Elevate survival prospects for the critically endangered southern river terrapin (Batagur affinis) of Terengganu, Malaysia, through research, conservation, local community participation, public outreach and education.
United States Fish and Wildlife Service
January – December 2010
The objectives of the project were:
- To provide a record and assessment of the current nesting density and conservation status of B. affinis in all the river systems of Terengganu.
- To continue with current conservation and research activities on B. affinis conducted by the project manager in the Setiu River and to initiate similar activities in the Besut River.
- To elucidate major threats to the species in the different river systems.
- To involve and engage local communities in conserving the species and securing a future for them.
- To raise public awareness on terrapins in Terengganu and to involve the general public in protecting them.
- To develop a recovery plan for B. affinis in Terengganu. This will include the need to revise and upgrade existing legislation.
Specific project activities included the following:
Survey river systems in Terengganu for presence of B. affinis where there is no official record of its occurrence and identify additional rivers for implementation of conservation programs.
The ten major rivers found in Terengganu, i.e. Besut, Keluang Besar, Setiu, Terengganu, Marang, Merchang, Dungun, Paka, Kerteh and Kemaman Rivers were surveyed to determine the presence, current nesting density and conservation status of river terrapins in the respective rivers. From the interviews, we found that apart from the Setiu, Terengganu and Dungun Rivers, the river terrapins also exist in the Besut, Kerteh and Kemaman Rivers. However, the river terrapins in the Kerteh and Kemaman Rivers have not been documented.
Determine and assess threats to the survival of B. affinis in the rivers systems where it occurs.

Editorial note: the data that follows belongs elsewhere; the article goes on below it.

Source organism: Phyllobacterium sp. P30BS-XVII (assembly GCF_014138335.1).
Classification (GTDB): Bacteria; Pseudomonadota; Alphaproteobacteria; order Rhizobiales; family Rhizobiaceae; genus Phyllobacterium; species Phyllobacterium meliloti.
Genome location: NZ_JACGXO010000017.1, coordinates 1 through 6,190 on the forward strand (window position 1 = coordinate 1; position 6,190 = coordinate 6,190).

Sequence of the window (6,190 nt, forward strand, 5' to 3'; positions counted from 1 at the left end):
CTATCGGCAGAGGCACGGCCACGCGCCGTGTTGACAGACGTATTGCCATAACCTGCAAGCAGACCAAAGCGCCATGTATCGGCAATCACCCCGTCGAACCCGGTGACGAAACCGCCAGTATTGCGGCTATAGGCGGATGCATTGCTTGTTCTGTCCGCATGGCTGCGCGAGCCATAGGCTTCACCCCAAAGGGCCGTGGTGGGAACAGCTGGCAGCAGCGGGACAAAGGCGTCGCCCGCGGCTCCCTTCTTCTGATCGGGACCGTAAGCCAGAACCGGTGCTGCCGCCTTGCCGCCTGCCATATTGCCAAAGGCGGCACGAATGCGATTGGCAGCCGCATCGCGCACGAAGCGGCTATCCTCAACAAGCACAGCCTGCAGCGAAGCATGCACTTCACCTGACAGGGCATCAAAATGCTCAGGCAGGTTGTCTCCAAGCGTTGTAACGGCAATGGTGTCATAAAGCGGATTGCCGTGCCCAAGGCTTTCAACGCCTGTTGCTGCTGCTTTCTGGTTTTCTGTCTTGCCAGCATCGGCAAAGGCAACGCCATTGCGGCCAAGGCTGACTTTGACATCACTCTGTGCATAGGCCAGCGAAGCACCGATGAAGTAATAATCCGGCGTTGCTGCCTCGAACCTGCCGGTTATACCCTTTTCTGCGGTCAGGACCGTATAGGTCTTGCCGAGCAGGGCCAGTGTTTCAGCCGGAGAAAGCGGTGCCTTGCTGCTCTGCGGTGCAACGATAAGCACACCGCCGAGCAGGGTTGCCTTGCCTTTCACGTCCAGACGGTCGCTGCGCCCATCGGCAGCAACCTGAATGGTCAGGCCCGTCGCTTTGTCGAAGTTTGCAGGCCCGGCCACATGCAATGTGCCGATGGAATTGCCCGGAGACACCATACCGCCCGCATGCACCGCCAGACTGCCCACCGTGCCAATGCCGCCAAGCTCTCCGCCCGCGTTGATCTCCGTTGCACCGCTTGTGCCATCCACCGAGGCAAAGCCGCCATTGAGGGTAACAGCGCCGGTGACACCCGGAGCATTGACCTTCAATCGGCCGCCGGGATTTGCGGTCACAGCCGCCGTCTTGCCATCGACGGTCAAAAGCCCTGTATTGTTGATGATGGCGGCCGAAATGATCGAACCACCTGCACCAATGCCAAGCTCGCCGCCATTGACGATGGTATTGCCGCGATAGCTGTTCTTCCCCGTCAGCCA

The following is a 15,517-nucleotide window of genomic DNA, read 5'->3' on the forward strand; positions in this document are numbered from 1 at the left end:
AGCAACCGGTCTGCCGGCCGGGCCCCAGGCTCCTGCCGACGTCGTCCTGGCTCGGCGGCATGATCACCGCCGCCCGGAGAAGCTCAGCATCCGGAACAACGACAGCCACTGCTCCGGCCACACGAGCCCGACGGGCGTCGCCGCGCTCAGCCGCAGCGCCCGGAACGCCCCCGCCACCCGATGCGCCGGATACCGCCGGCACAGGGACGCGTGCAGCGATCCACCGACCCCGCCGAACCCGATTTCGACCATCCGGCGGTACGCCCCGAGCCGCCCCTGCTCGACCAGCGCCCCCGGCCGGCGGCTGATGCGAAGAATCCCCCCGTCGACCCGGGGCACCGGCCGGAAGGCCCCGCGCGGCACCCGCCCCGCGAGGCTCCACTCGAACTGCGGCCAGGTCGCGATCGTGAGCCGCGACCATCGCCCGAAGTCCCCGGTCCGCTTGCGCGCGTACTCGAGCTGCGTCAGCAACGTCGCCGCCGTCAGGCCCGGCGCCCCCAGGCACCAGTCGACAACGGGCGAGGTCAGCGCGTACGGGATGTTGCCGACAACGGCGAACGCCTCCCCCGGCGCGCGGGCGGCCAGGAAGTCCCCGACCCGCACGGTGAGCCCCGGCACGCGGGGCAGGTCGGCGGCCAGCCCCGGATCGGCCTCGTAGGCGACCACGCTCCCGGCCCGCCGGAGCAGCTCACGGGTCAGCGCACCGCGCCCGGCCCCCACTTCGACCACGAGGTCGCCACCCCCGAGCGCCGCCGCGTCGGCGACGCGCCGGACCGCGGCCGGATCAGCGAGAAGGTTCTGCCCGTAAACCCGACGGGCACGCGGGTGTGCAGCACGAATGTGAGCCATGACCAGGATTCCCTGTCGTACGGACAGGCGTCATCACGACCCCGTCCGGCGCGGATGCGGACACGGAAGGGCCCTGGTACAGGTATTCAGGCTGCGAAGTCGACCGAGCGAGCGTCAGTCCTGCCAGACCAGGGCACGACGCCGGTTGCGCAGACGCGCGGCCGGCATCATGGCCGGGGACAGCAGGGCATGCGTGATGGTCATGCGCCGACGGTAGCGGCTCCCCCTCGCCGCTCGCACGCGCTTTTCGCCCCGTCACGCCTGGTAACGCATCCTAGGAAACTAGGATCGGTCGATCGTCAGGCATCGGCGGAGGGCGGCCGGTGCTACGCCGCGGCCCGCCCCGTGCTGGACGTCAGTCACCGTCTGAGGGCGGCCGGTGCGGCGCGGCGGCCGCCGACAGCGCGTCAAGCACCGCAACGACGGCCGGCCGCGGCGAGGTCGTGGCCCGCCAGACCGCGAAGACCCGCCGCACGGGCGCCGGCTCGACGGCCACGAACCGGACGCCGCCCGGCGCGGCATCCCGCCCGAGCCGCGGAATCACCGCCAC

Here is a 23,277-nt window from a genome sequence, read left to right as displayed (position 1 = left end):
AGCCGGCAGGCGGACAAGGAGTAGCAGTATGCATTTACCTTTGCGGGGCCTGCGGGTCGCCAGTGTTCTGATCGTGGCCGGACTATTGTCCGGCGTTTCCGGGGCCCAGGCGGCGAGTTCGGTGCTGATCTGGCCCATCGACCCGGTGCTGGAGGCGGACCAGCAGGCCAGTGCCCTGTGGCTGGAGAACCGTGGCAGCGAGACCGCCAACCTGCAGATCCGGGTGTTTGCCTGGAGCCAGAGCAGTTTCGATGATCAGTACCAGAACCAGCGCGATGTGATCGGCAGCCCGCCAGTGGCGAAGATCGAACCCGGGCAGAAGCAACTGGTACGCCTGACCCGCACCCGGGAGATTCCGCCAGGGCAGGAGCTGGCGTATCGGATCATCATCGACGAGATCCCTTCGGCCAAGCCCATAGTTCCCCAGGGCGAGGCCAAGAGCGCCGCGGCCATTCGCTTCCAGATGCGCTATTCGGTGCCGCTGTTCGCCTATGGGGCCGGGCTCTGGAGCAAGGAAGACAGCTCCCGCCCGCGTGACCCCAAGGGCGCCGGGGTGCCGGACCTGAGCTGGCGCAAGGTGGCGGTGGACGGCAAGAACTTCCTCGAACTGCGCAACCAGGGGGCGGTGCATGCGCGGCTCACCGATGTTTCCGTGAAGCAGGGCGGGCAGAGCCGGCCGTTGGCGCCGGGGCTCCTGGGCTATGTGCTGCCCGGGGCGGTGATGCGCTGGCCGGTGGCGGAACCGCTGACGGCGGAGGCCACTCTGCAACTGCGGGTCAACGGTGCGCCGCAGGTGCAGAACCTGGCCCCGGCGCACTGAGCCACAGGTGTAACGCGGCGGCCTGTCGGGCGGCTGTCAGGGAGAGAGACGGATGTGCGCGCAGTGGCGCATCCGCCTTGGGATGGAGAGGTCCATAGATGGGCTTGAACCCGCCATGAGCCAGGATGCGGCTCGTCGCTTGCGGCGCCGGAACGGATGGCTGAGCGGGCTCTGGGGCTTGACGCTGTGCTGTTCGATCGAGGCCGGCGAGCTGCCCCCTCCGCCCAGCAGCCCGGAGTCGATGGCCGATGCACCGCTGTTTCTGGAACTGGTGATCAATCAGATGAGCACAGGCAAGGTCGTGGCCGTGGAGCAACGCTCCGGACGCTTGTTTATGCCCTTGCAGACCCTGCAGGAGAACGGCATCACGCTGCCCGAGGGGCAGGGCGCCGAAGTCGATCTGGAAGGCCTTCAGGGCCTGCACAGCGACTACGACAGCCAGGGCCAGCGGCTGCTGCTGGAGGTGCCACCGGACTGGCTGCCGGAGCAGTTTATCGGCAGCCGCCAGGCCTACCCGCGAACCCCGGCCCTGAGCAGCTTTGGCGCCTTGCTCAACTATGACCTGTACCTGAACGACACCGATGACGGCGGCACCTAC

Questions on the major threats to the survival of B. affinis in the rivers of Terengganu were incorporated into the questionnaire. The threats are attributed to traditional fishing methods in the river such as hooks and lines (pancing), large hooks suspended from tree branches (tauk), drift nets (pukat hanyut), long lines (rawai), cast nets (jala), fish traps (bubu) and prawn traps (gogoh). Other threats identified from the interviews with the fishermen included agricultural practices near rivers, sand-mining and large scale shrimp farming in the Setiu River.
We found that the threats to the survival of the river terrapins are similar throughout the rivers in Terengganu, with the exception of the Setiu River where the construction of a 1000-hectare shrimp farm has begun despite numerous complaints filed by the Kampung Beris Tok Ku Coastal Fishermen’s Alliance, resort operators in the area and NGOs such as TCS and WWF-Malaysia.
In the other rivers, the most apparent threats to the river terrapins are related to fishing activities. Most respondents agree that the large hooks that are suspended from tree branches are fatal, as are long lines and drift nets. However, it was also agreed that the mortality of river terrapins could be significantly reduced if the nets were checked regularly enough. Apart from fishing activities, sand-mining is the single most destructive activity that not only alters the course of the river in which the river terrapins inhabit, but also destroys potential nesting banks.
Intensify purchase of B. affinis eggs in the Setiu River, optimize hatch rates and head-starting processes, with local community participation.